Booth! – Musical
BOOTH! THE STORY OF EDWIN BOOTH
“…think no more of him now as your brother. He is dead to us now.”
With these words Edwin Booth, the great American actor, would commence a tortured existence. His infamous brother John Wilkes Booth assassinated President Abraham Lincoln. In the search for the President’s assassin the Booth family once beloved by the American public, suddenly found themselves subjected to its ire and fury. This prudent advice from Edwin to members of the Booth family was aimed at their preservation from vigilante justice.
Booth! is a reflection on the life of Edwin Booth. We journey into the atelier of this maverick actor and the significant events that have marked his life from the perspective of his daughter, Edwina Booth.
Engulfed in this reflection, we undertake a musical voyage into the sometimes-disturbing relationships that defined Edwin the son, the husband, the father, the brother and essentially the actor. Undoubtedly, the dastardly act of his brother John Wilkes plays a major part in shaping and influencing Edwina’s reflection on the life of Edwin Booth.
- Prologue – Across the Streams of Time – Edwina sings to her father about their tragic past.
- Cast in Perfect Love – A love duet between a twentyish Edwin and Mary. They meet onstage while acting the masquerade in Romeo and Juliet.
- Cook Like Mama – A joyous song of women working in the kitchen, telling one another what attracts a man – before their lives were forever changed.
- Johnny, You’re No Hero – Tumultuous choral piece crystallizes the public scorn and indignation over the death of Lincoln.
- The Curse of Cain – In the face of the public scandal attached to the assassination, Edwin prays for the grace to cope with the actions of his brother,
Lord, grant me grace; let me erase
This wretched stain, the curse of Cain.
- Lost to Time – Edwin and Edwina question their fate while trying to retain the memories from a better time.
- Edwin’s Soliloquy – A powerful statement of Edwin self-torment and misery. In association with Hamlet, Edwin wrestles with fundamental questions of destiny and identity.
- The Stage manager’s Song – A comical song about the woes of a stage manager trying to keep the show going despite the antics of the cast.
- It’s Hard to Play Shakespeare – A rousing drinking-song about the difficulties of staging a play with the star in a bar and the cast getting plastered. Junius Booth makes a drunken entrance half-way through. Opportunities throughout for horseplay and drunken buffoonery.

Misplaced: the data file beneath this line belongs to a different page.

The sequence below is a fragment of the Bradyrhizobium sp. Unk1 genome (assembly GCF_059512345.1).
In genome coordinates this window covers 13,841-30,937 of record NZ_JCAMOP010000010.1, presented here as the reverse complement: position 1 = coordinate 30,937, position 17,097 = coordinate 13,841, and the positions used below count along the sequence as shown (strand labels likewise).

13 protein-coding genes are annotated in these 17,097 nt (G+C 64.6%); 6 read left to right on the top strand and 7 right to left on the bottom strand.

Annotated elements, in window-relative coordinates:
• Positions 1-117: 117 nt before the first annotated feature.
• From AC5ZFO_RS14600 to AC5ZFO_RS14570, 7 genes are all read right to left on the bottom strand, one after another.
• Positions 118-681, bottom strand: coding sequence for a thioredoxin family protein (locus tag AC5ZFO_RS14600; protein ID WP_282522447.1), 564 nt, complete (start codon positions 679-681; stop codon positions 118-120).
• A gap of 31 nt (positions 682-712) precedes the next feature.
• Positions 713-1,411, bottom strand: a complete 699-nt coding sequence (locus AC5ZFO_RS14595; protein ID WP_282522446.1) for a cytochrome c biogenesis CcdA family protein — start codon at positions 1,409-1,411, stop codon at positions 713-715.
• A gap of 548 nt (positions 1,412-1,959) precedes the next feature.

- Take a Sip! Break a Leg! – Father Junius belts out an intoxicated song of how liquor gives you the nerve to face both the adoration and the rejection of life onstage.
- The Footsteps of the Father – The three brothers (Edwin, John Wilkes, and Junius, Jr.) each indicate their intention to continue in the tradition of theatre and to ensure the legacy of the Booth name. A strong and dignified song, ending with the three brothers simultaneously envisioning their fame.
- Out West – An up-beat ensemble number that juxtaposes the fortunes of those headed West to find gold and those headed West to entertain them. With fiddle-tunes and opportunities for choreography.
- Dame England – A comical but poignant song of the first Mrs. Edwin Booth coming to America to find her husband.
- In the Still I Will Wait – Mary Devlin is torn between her great love for Edwin and her anger that he would abandon her.
- Southern Beauty – This ballad or folksong is both a hymn and a send-up of the Southern chivalric ideal. Performed by John Wilkes and confederate ensemble in a bar.
- My Son John – A cheery nursery tune between Lucy Hale and Asia Booth.
- A Mother’s Love – A gentle mother’s lullaby sung before the descent into the maelstrom of anger and grief wrought by John Wilkes’ actions.
- Let Caesar’s Blood Be Shed – John Wilkes and his confederates vow that Lincoln’s death will catapult the South to war and ultimate victory. With poignant echoes of “When Johnny Comes Marching Home.”
- Mourning Glory – A patriotic choral hymn that underscores the sacrifice that often accompanies freedom. Written within a week of the September 11th tragedy.
- The Vulture Hours – Edwin in the grasp of the past and struggling with his family-demons. (Alcoholic father, assassin brother, and lost wife).
- Too Soon – A lament for John Wilkes (and Junius, Sr.) sung by his mother and his brothers.
- Our Love Forever New – A duet that can be sung or reprised with Mary in the afterlife and Edwin in the present, “embracing forever with a love that conquers death.” Edwin’s fascination with séances and the occult increased after Mary’s death.